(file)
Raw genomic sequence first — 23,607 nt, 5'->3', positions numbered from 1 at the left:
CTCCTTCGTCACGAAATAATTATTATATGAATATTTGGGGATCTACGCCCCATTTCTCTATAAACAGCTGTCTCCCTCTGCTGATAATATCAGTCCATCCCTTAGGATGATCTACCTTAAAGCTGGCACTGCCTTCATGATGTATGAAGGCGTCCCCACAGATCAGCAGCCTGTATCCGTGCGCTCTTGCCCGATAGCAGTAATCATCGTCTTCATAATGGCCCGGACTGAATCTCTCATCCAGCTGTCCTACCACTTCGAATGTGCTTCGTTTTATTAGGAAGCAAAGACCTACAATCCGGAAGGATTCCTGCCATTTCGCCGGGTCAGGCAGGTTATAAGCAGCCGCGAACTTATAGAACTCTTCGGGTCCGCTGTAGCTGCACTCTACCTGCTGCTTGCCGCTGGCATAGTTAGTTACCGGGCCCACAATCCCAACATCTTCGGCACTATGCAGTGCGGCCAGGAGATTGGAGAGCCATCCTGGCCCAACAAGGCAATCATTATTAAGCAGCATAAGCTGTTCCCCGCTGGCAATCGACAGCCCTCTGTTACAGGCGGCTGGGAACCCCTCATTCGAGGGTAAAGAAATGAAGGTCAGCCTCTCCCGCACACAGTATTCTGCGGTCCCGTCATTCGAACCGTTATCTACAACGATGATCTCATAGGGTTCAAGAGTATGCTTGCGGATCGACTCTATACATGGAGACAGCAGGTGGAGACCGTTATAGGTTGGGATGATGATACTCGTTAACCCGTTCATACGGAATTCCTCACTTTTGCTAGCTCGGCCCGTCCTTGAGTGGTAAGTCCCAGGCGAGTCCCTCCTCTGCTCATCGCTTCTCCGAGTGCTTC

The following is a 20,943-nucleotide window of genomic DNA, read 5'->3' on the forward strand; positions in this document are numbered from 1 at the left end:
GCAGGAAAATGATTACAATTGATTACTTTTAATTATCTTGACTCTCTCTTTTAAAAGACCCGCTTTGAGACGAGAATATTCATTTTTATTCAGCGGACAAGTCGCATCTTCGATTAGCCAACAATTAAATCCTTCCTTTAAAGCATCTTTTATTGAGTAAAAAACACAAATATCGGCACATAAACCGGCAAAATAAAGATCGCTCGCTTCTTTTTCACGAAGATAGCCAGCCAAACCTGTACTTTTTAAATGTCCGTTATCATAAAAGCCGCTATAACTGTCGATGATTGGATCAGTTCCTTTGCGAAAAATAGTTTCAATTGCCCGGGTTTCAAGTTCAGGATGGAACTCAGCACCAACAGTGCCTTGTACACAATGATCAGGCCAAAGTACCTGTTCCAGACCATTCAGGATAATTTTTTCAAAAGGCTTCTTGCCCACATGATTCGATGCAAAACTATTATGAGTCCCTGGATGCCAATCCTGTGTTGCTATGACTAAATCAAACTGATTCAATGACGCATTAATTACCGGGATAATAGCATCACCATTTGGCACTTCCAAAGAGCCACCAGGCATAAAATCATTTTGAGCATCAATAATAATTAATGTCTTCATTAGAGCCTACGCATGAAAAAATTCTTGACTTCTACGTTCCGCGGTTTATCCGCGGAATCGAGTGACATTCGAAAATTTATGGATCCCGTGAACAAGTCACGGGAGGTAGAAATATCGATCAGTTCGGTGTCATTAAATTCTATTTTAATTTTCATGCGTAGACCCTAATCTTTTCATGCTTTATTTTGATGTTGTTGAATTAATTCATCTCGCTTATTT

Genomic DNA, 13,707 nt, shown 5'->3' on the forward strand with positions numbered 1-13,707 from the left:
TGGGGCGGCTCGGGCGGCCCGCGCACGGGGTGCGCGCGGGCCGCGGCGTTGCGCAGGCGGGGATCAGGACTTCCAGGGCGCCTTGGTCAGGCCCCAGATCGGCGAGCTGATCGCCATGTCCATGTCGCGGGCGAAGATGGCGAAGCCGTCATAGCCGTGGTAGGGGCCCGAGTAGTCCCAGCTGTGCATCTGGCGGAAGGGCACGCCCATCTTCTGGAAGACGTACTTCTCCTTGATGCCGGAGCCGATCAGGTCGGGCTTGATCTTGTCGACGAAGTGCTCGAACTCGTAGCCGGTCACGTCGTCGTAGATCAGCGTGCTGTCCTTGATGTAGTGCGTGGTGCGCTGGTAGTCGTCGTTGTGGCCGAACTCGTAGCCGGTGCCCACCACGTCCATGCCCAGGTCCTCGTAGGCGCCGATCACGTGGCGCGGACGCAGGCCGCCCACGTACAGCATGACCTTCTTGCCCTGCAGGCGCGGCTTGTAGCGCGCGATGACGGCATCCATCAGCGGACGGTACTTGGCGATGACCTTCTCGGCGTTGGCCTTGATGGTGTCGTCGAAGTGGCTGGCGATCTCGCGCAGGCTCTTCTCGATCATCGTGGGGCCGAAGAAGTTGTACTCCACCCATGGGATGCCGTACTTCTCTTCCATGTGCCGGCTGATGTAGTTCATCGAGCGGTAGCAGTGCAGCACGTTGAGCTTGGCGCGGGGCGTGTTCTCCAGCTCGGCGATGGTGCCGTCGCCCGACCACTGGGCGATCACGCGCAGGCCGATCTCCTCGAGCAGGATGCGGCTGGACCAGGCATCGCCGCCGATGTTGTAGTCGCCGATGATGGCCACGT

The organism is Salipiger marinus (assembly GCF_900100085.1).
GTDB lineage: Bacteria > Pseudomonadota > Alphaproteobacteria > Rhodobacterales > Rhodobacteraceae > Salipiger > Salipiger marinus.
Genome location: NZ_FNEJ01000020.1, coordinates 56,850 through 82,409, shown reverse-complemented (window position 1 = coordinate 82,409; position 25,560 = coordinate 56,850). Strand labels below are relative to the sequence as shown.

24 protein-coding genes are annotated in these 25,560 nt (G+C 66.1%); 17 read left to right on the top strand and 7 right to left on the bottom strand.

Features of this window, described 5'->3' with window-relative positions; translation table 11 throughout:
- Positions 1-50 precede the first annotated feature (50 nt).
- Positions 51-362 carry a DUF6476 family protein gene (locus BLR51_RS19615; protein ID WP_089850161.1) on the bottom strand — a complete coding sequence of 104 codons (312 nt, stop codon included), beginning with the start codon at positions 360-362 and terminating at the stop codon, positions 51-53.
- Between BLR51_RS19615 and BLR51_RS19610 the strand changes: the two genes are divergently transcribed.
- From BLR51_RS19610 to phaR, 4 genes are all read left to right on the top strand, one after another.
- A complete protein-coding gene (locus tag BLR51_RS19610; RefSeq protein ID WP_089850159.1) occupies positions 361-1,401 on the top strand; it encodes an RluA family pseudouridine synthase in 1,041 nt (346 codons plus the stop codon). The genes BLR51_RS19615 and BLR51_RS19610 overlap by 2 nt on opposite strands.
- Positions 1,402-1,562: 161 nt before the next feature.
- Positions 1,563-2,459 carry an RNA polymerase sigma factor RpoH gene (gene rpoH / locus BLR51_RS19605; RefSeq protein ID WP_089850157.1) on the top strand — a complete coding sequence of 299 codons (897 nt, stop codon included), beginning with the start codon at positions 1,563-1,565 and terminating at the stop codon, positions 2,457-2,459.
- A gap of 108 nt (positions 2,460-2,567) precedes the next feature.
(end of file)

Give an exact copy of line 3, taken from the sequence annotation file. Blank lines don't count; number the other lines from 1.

The following is a 20,943-nucleotide window of genomic DNA, read 5'->3' on the forward strand; positions in this document are numbered from 1 at the left end: